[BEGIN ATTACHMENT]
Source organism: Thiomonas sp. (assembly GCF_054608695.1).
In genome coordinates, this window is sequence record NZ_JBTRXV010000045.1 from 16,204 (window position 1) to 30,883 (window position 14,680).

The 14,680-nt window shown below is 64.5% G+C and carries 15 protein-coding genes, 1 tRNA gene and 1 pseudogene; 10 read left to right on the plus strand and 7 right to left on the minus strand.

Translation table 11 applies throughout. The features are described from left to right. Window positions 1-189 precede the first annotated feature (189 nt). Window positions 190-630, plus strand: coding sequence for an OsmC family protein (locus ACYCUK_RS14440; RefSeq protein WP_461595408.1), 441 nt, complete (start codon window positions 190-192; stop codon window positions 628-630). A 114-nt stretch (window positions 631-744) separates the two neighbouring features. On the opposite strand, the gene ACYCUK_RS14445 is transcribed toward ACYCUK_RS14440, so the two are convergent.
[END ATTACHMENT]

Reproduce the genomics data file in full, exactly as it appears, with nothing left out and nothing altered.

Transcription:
Source organism: Thiomonas sp. (assembly GCF_054608695.1).
In genome coordinates, this window is sequence record NZ_JBTRXV010000045.1 from 16,204 (window position 1) to 30,883 (window position 14,680).

The 14,680-nt window shown below is 64.5% G+C and carries 15 protein-coding genes, 1 tRNA gene and 1 pseudogene; 10 read left to right on the plus strand and 7 right to left on the minus strand.

Translation table 11 applies throughout. The features are described from left to right. Window positions 1-189 precede the first annotated feature (189 nt). Window positions 190-630, plus strand: coding sequence for an OsmC family protein (locus ACYCUK_RS14440; RefSeq protein WP_461595408.1), 441 nt, complete (start codon window positions 190-192; stop codon window positions 628-630). A 114-nt stretch (window positions 631-744) separates the two neighbouring features. On the opposite strand, the gene ACYCUK_RS14445 is transcribed toward ACYCUK_RS14440, so the two are convergent.